He thought the notion of a better life after death furnished the grounds for the deprecation of this life.
Zarathustra's speech "On Free Death" raises questions concerning both freedom and determinism with respect to one's conduct toward finitude. In Thus Spoke Zarathustra and other writings, Nietzsche insists that one should freely choose death in the prime of life as an ultimate act of self-overcoming. He furthermore condemns those who cling to existence at all costs and thereby submit themselves to a biologically determined end. Though Nietzsche's conception of a freely willed death echoes the ideal of suicide upheld by the Stoics, a crucial difference underlies these two outlooks. Whereas the Stoics tend to regard suicide as a liberation from constraint, Nietzsche views death as a freedom unto or a possibility toward self-realization.
It is Plato's doctrine, and none more defensible, that the soul, before it entered the realm of Becoming, existed in the universe of Being. Released [at death] from the region of time and space, it returns to its former abode into communion with itself. After a season of quiet "all alone with the Alone," of assimilation of its earthly experiences and memories, refreshed and invigorated, it is seized again by the desire for further trials of its strength, further knowledge of the universe [in the physical nature], the companionship of former friends, by the the desire to keep in step and on the march with the moving world. There, it seeks out and once more animates a body, the medium of communication with its fellow travelers, and sails forth in this vessel upon a new venture in the ocean of Becoming.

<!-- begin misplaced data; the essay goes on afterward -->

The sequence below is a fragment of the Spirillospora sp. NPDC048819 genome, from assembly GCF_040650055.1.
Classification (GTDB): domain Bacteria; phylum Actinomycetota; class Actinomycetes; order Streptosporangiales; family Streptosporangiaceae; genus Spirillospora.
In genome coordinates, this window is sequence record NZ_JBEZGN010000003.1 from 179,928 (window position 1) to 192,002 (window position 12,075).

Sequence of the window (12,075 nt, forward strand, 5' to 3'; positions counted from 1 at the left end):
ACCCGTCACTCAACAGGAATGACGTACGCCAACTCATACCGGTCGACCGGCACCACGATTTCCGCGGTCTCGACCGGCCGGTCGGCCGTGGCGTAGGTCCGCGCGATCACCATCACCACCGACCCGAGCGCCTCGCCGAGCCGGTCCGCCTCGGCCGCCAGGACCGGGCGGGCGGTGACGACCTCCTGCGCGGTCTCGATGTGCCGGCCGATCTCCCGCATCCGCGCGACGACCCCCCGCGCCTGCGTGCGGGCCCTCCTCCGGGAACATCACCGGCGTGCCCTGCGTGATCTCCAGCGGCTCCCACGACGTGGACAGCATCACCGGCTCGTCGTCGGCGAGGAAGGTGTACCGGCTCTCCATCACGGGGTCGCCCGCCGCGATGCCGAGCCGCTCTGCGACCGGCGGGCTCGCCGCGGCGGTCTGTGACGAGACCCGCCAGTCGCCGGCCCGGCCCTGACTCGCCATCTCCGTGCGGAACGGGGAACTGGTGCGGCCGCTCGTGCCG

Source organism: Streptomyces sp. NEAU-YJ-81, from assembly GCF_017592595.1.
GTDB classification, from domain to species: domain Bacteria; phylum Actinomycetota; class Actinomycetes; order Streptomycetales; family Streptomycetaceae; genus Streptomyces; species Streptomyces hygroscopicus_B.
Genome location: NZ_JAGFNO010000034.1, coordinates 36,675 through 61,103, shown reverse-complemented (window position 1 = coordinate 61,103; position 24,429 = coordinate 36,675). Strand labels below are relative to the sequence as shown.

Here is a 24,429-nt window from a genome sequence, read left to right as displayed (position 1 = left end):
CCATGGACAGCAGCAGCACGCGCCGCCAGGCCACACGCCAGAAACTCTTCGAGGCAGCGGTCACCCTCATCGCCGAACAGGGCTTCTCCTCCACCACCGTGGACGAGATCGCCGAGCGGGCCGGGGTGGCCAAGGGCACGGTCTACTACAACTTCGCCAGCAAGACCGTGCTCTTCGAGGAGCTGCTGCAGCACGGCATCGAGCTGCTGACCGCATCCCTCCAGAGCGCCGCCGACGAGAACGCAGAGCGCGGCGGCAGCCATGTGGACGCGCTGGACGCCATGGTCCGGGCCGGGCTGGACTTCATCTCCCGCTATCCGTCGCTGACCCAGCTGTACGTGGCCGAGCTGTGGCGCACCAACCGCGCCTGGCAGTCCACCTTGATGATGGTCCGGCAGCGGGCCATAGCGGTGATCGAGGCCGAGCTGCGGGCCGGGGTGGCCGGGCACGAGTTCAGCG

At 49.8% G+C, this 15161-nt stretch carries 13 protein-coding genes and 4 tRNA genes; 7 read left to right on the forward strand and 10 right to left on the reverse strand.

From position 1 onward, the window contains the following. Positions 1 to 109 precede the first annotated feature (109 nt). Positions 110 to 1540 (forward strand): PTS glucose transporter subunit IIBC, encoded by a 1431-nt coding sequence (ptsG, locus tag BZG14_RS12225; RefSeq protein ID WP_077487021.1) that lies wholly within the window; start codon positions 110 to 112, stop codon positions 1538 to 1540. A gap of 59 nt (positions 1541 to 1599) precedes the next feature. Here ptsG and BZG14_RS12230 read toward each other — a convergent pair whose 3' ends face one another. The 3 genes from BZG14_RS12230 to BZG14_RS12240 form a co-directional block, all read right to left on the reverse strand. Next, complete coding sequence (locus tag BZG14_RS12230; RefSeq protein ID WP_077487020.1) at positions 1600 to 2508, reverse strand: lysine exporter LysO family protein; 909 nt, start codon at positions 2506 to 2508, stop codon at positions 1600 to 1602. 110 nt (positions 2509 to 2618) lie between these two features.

Plato contended that all true knowledge is recollection. He stated that we all have innate knowledge that tells us about the things we experience in our world. This knowledge, Plato believed, was gained when the soul resided in the invisible realm, the realm of The Forms and The Good.